A new nationwide poll has revealed that 79% of Americans believe that creation should be taught in its public schools. The results were released on Friday, March 10 by the liberal group People For the American Way, who commissioned the poll (reported in the New York Times, March 11).

Encouragingly, about half of the 1,500 respondents also believed that evolution “is far from being proven scientifically.”

There were flip-sides, though, to this generally welcome news. About 68% said that it is possible to believe in both evolution and God (who directed evolution). This compromise view, called “theistic evolution,” is a poor alternative because it makes no sense logically, scientifically, and biblically: why would an all-powerful God use such a cruel and wasteful process of “survival of the fittest” (i.e., creatures tearing each other up over millions of years) to bring about higher forms of life? Theistic evolution goes against God’s very nature; furthermore, the evidence for macro-evolution is lacking anyway. Therefore, the whole idea of God-directed evolution should not be embraced by those who claim to believe in a Creator.

Another “flip-side” to the poll is that almost one half of Americans believed that while creation should be taught in public schools, it should be presented in nonscience classes. In other words, creationism is not a scientific model and thus should be taught in a course like social studies rather than a science class. The liberal PFAW group that commissioned the poll thus gleefully proclaimed in a headline for its March 10 news release: “Public wants evolution, not creationism.” (By the way, the People For the American Way incorrectly reported in its news release that Kansas had “dropped” evolution from its public school science curriculum; no such thing happened—evolution is found in many sections of the standards that were approved last August.)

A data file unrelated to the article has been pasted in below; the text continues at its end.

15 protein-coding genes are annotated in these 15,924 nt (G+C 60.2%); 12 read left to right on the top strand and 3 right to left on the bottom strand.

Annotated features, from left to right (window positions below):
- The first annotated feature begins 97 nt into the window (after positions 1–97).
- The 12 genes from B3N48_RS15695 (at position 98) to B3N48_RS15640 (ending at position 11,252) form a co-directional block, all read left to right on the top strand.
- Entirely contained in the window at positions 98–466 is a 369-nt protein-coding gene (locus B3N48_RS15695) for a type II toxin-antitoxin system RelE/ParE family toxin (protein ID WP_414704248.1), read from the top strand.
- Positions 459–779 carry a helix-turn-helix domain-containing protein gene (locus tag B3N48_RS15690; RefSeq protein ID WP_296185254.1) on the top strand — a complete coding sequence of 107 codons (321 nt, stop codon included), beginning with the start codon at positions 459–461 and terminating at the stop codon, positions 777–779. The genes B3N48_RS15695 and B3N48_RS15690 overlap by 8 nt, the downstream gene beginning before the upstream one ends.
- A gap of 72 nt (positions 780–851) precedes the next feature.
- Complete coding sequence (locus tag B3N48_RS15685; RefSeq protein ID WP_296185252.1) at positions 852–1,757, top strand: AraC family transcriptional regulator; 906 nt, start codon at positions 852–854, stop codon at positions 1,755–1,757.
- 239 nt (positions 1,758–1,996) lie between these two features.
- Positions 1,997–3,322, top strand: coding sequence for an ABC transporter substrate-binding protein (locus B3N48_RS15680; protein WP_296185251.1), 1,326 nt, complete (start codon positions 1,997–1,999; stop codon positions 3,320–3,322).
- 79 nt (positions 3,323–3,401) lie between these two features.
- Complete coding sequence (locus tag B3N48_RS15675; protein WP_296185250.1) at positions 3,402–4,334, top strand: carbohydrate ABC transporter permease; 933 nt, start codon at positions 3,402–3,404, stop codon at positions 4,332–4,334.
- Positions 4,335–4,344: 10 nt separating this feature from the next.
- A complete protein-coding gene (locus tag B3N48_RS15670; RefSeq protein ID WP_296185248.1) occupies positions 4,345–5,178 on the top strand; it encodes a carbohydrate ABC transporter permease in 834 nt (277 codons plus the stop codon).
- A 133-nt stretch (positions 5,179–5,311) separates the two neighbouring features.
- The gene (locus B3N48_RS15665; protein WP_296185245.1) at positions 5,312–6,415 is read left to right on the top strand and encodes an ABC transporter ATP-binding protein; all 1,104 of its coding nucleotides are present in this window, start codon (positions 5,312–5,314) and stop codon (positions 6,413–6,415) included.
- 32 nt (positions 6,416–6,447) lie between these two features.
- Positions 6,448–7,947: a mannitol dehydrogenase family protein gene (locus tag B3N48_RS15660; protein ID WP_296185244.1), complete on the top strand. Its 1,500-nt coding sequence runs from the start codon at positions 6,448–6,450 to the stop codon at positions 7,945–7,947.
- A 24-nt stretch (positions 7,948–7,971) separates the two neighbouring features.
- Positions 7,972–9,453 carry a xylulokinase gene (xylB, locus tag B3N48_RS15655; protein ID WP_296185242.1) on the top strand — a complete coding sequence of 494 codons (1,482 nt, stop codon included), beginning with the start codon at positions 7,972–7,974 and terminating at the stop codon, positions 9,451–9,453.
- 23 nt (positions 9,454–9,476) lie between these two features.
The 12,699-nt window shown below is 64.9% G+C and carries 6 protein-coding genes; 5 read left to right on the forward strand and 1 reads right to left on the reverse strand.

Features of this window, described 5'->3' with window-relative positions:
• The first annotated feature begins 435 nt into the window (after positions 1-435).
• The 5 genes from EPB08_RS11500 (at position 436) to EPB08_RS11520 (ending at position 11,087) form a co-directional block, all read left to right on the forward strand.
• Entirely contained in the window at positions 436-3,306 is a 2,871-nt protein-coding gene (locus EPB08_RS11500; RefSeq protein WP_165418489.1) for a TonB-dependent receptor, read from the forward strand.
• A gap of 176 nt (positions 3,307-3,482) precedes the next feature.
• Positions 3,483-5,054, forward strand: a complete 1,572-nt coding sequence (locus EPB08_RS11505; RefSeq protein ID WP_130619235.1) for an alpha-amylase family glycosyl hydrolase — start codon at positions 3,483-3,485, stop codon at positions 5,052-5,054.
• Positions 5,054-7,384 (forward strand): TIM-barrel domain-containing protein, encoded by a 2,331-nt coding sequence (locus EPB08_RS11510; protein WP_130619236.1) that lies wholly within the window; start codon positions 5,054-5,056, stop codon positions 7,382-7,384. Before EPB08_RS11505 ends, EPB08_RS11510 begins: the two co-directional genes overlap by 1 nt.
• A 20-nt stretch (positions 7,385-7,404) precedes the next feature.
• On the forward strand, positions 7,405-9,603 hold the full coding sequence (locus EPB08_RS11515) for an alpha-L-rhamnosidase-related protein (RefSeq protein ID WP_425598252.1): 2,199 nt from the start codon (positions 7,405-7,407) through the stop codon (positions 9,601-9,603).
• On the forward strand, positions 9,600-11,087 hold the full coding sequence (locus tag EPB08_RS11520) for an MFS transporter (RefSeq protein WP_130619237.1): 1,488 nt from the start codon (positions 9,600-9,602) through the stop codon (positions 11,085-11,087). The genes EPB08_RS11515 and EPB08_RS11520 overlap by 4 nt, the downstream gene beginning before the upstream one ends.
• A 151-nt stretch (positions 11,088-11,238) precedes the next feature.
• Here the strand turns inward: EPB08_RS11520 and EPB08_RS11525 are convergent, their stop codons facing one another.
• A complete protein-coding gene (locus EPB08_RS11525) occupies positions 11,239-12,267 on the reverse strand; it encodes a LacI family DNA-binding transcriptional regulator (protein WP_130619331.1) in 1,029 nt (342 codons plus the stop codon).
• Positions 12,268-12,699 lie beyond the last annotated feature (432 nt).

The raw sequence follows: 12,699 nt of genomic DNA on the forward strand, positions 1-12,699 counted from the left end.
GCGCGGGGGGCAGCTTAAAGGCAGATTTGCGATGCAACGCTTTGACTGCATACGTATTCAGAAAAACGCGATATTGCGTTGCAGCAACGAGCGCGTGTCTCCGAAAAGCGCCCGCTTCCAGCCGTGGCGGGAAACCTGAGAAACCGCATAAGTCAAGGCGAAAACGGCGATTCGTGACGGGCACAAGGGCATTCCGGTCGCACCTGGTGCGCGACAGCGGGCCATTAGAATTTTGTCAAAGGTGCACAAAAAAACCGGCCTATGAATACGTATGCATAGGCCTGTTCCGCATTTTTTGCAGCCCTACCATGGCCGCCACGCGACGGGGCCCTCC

The polled revealed that 83% generally supported the idea that evolution be presented in science classes. AiG agrees that evolution should be learned, too, but that it be taught “warts and all.” We point out that science teachers already possess the academic freedom to present the grave problems with evolution theory. Furthermore, they have the choice to present evidence that the universe is designed, and that it is not the product of chance, random processes (i.e., Darwinian evolution). The U.S. Supreme Court ruled (1987) that competing theories of origins can be taught in public schools as long as no particular religion was was being established.

In the 1990s, two Gallup polls were taken that revealed similar findings (although the questions were framed differently). In both, almost one half of Americans believed in creation and that it took place less than 10,000 years ago, which is essentially the biblical model. Therefore, with the new poll, it was not all that surprising to discover that Americans: 1. see the serious scientific problems with evolution theory and 2. believe in academic freedom, i.e., that a competing view to the dogma of evolution (creation) should be taught to young people.

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